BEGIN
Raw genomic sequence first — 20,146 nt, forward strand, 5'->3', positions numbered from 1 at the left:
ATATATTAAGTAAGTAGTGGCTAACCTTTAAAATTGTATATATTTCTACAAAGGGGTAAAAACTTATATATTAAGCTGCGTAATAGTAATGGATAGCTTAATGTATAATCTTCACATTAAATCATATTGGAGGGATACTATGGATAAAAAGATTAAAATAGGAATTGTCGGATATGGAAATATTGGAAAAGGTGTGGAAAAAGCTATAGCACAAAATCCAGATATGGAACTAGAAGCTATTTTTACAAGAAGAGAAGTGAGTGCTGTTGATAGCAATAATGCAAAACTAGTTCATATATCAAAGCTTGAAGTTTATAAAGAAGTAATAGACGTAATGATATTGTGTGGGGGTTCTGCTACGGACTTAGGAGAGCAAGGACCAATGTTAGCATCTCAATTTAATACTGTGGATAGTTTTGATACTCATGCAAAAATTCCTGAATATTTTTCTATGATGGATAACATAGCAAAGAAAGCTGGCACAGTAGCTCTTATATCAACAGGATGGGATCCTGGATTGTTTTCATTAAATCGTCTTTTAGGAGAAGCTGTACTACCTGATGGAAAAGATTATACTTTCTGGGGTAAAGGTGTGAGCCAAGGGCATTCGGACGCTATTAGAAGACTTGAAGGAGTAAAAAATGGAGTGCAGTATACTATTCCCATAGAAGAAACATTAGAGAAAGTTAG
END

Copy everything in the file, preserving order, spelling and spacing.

Raw genomic sequence first — 20,146 nt, forward strand, 5'->3', positions numbered from 1 at the left:
ATATATTAAGTAAGTAGTGGCTAACCTTTAAAATTGTATATATTTCTACAAAGGGGTAAAAACTTATATATTAAGCTGCGTAATAGTAATGGATAGCTTAATGTATAATCTTCACATTAAATCATATTGGAGGGATACTATGGATAAAAAGATTAAAATAGGAATTGTCGGATATGGAAATATTGGAAAAGGTGTGGAAAAAGCTATAGCACAAAATCCAGATATGGAACTAGAAGCTATTTTTACAAGAAGAGAAGTGAGTGCTGTTGATAGCAATAATGCAAAACTAGTTCATATATCAAAGCTTGAAGTTTATAAAGAAGTAATAGACGTAATGATATTGTGTGGGGGTTCTGCTACGGACTTAGGAGAGCAAGGACCAATGTTAGCATCTCAATTTAATACTGTGGATAGTTTTGATACTCATGCAAAAATTCCTGAATATTTTTCTATGATGGATAACATAGCAAAGAAAGCTGGCACAGTAGCTCTTATATCAACAGGATGGGATCCTGGATTGTTTTCATTAAATCGTCTTTTAGGAGAAGCTGTACTACCTGATGGAAAAGATTATACTTTCTGGGGTAAAGGTGTGAGCCAAGGGCATTCGGACGCTATTAGAAGACTTGAAGGAGTAAAAAATGGAGTGCAGTATACTATTCCCATAGAAGAAACATTAGAGAAAGTTAG